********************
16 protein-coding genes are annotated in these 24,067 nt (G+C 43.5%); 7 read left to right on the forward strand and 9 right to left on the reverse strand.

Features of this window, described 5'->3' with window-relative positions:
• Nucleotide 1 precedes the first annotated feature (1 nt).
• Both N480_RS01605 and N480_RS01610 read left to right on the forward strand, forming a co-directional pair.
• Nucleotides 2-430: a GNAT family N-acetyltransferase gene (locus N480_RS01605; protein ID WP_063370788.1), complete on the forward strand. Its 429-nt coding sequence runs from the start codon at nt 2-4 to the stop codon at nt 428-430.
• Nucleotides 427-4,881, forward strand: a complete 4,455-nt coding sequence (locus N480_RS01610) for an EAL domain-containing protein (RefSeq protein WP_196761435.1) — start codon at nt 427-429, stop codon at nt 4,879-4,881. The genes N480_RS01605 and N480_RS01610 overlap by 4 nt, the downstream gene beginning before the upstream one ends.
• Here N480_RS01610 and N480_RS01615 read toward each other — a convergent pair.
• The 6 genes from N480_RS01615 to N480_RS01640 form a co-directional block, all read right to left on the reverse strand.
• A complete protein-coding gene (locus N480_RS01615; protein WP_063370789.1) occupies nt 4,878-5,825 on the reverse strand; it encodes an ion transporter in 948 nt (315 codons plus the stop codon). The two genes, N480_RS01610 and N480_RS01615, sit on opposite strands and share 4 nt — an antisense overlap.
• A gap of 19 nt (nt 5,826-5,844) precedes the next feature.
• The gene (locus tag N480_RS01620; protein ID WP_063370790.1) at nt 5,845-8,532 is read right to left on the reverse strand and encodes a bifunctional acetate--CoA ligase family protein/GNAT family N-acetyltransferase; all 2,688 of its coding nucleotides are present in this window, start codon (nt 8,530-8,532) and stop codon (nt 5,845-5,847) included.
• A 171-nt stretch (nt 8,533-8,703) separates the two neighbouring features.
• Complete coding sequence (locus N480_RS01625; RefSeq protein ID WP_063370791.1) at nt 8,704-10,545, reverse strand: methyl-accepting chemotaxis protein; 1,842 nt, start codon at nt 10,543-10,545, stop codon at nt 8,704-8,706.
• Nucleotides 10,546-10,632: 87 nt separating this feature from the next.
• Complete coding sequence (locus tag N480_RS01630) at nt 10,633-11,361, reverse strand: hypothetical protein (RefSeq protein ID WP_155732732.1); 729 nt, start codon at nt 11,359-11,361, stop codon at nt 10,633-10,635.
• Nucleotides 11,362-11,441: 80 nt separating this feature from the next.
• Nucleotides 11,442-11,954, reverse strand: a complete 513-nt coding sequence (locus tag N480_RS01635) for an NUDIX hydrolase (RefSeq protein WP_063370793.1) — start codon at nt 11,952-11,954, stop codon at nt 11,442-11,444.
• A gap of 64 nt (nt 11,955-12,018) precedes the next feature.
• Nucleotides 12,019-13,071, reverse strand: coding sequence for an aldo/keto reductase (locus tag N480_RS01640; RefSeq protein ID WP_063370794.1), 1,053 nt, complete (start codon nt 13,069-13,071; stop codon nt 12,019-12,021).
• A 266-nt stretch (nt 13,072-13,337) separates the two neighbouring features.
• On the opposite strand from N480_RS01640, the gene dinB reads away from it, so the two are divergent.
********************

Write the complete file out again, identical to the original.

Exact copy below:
16 protein-coding genes are annotated in these 24,067 nt (G+C 43.5%); 7 read left to right on the forward strand and 9 right to left on the reverse strand.

Features of this window, described 5'->3' with window-relative positions:
• Nucleotide 1 precedes the first annotated feature (1 nt).
• Both N480_RS01605 and N480_RS01610 read left to right on the forward strand, forming a co-directional pair.
• Nucleotides 2-430: a GNAT family N-acetyltransferase gene (locus N480_RS01605; protein ID WP_063370788.1), complete on the forward strand. Its 429-nt coding sequence runs from the start codon at nt 2-4 to the stop codon at nt 428-430.
• Nucleotides 427-4,881, forward strand: a complete 4,455-nt coding sequence (locus N480_RS01610) for an EAL domain-containing protein (RefSeq protein WP_196761435.1) — start codon at nt 427-429, stop codon at nt 4,879-4,881. The genes N480_RS01605 and N480_RS01610 overlap by 4 nt, the downstream gene beginning before the upstream one ends.
• Here N480_RS01610 and N480_RS01615 read toward each other — a convergent pair.
• The 6 genes from N480_RS01615 to N480_RS01640 form a co-directional block, all read right to left on the reverse strand.
• A complete protein-coding gene (locus N480_RS01615; protein WP_063370789.1) occupies nt 4,878-5,825 on the reverse strand; it encodes an ion transporter in 948 nt (315 codons plus the stop codon). The two genes, N480_RS01610 and N480_RS01615, sit on opposite strands and share 4 nt — an antisense overlap.
• A gap of 19 nt (nt 5,826-5,844) precedes the next feature.
• The gene (locus tag N480_RS01620; protein ID WP_063370790.1) at nt 5,845-8,532 is read right to left on the reverse strand and encodes a bifunctional acetate--CoA ligase family protein/GNAT family N-acetyltransferase; all 2,688 of its coding nucleotides are present in this window, start codon (nt 8,530-8,532) and stop codon (nt 5,845-5,847) included.
• A 171-nt stretch (nt 8,533-8,703) separates the two neighbouring features.
• Complete coding sequence (locus N480_RS01625; RefSeq protein ID WP_063370791.1) at nt 8,704-10,545, reverse strand: methyl-accepting chemotaxis protein; 1,842 nt, start codon at nt 10,543-10,545, stop codon at nt 8,704-8,706.
• Nucleotides 10,546-10,632: 87 nt separating this feature from the next.
• Complete coding sequence (locus tag N480_RS01630) at nt 10,633-11,361, reverse strand: hypothetical protein (RefSeq protein ID WP_155732732.1); 729 nt, start codon at nt 11,359-11,361, stop codon at nt 10,633-10,635.
• Nucleotides 11,362-11,441: 80 nt separating this feature from the next.
• Nucleotides 11,442-11,954, reverse strand: a complete 513-nt coding sequence (locus tag N480_RS01635) for an NUDIX hydrolase (RefSeq protein WP_063370793.1) — start codon at nt 11,952-11,954, stop codon at nt 11,442-11,444.
• A gap of 64 nt (nt 11,955-12,018) precedes the next feature.
• Nucleotides 12,019-13,071, reverse strand: coding sequence for an aldo/keto reductase (locus tag N480_RS01640; RefSeq protein ID WP_063370794.1), 1,053 nt, complete (start codon nt 13,069-13,071; stop codon nt 12,019-12,021).
• A 266-nt stretch (nt 13,072-13,337) separates the two neighbouring features.
• On the opposite strand from N480_RS01640, the gene dinB reads away from it, so the two are divergent.